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Forum topic by toddbeaulieu posted 11-19-2014 06:27 PM 1736 views 0 times favorited 44 replies Add to Favorites Watch
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toddbeaulieu

780 posts in 2465 days


11-19-2014 06:27 PM

Hello,

I’ve been using the original Dewalt lunchbox for a few years. It’s LOUD!

I’m under the impression that a 240v “four poster” planer is much quieter and “better” in a number of ways.

I’m looking to get something used off CL and I want to budget $1,000 because I’ve seen a number in the $750 – $950 range.

So … I’d appreciate any thoughts on what to look for, assuming they’re not all “the same”. For instance, Grizzly, Jet, etc.

Thanks!


44 replies so far

View gawthrrw's profile

gawthrrw

206 posts in 1908 days


#1 posted 11-19-2014 06:46 PM

Ive seen quite a few powermatic planers for that price in my area. Thats the brand I would be looking for.

-- Rob, Dallas TX

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toddbeaulieu

780 posts in 2465 days


#2 posted 11-19-2014 07:12 PM

Thanks Rob. Looking.

So far I’ve found just two. One, for $1k seems a way more rusty than I’d want to deal with. There’s another that’s a 1965 machine, but it’s 12”. I’ve always assumed that my next planer would be at least 15”. Heck, I’d actually lose an inch with this one! Not sure I really NEED larger, but I’d like it.

Rusty

Not so Rusty

Jet

Grizzly

I just found another 900 12” unit. Do you feel that I should adjust my wideness criteria?

Thanks again.

View Loren's profile

Loren

8295 posts in 3109 days


#3 posted 11-19-2014 07:21 PM

Those old Powermatics are said to be excellent planers
but you have to assess old planers on a case-by-case
basis. In planers the feedworks can get worn.

I use a 15” 4 post planer… generic Taiwan thing.
It’s a good planer but lacks muscle at 2hp.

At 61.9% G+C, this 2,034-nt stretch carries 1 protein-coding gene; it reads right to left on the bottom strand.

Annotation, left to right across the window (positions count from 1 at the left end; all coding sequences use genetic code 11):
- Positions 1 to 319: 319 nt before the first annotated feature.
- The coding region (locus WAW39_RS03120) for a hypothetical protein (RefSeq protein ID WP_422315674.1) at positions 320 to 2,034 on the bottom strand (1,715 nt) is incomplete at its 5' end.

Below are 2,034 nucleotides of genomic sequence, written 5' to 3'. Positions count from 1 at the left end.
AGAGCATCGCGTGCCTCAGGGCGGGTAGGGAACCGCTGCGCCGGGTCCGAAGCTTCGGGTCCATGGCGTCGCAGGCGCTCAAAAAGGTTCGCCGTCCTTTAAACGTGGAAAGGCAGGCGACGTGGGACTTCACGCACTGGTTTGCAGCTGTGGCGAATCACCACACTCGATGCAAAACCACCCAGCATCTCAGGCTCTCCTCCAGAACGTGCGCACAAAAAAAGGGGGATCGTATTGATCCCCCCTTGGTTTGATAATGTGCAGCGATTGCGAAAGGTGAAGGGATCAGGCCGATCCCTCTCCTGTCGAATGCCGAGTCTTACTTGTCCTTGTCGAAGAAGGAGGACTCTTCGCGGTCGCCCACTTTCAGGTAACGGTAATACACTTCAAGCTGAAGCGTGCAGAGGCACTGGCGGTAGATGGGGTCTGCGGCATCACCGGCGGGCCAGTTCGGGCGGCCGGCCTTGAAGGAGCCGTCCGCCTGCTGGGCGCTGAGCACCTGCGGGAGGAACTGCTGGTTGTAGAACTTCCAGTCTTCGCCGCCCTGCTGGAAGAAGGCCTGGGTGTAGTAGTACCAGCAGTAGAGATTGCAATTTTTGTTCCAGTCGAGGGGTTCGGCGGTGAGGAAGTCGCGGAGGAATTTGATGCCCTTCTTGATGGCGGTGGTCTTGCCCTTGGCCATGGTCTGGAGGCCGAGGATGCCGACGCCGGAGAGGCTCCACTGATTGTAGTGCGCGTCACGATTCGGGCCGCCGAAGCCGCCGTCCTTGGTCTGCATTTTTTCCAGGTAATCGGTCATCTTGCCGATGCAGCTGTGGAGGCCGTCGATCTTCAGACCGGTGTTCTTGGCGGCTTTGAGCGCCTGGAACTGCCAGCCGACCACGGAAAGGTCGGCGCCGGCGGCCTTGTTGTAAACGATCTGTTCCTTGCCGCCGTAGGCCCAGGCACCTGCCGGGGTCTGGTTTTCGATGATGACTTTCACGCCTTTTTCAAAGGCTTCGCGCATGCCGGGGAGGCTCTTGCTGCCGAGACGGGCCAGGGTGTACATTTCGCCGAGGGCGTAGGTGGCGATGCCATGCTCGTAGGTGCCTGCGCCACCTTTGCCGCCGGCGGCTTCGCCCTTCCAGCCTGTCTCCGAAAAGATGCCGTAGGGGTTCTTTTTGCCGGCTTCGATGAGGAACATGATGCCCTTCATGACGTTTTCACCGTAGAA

View runswithscissors's profile

runswithscissors

2177 posts in 1486 days


#4 posted 11-20-2014 05:20 AM

My next-to-last planer was a 1982 Rockwell Invicta made in Brazil. 13” width capacity was adequate, but of course no matter how wide your planer is, you’re going to want/need a wider one eventually. I liked that planer a lot, as its stock handling was excellent. But it wasn’t quiet. Not as loud as a lunchbox, but definitely ear muff demanding. I contemplated getting a Byrd Shellix helical cutter head, and even disassembled it to get the necessary specs. But I hesitated, as that thing was going to cost around $650 or so, and I’d never get my money out of it.

Then a tremendous deal on a Jet JP12HH came along, and I jumped on that. My point is, the helical head is wonderful. No frustrating blade changing and sharpening, no banshee howl, no worry about grain tear out. There are various ways to get that—aftermarket, or already part of the machine. However you do it, it’s worth it. And yes, the 4 poster planers are far more robust than any lunchbox.

-- I admit to being an adrenaline junky; fortunately, I'm very easily frightened

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pintodeluxe

4853 posts in 2274 days


#5 posted 11-20-2014 06:12 AM

One down side of some large planers is a lack of depth stops. My Dewalt 735 has convenient depth stops so I can batch plane stock down to common dimensions.
Maybe someone can chime in if there is a brand that includes this feature.

-- Willie, Washington "If You Choose Not To Decide, You Still Have Made a Choice" - Rush

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Redoak49

1938 posts in 1449 days


#6 posted 11-20-2014 02:11 PM

How much planing do you do? I have both a 15” 4 post planer and a DW735. The 15” does very well at taking rough stock down to whatever thickness that you need. However, many of these have a serrated infeed roll which leaves marks on the wood unless you take off a certain amount. It is also very difficult to dial in a specific thickness.

The DW735 is much better at easily planing wood down to a more precise depth and has rubber infeed rolls. I use it to finish plane a lot of wood as I can get the wood to withing 0.010” or less of the depth that I want and can take off very small amounts. I know that some will wonder why you need to be that precise but it really helps if you are making things like a face frame or rail and stile panels so that the pieces are all the same thickness.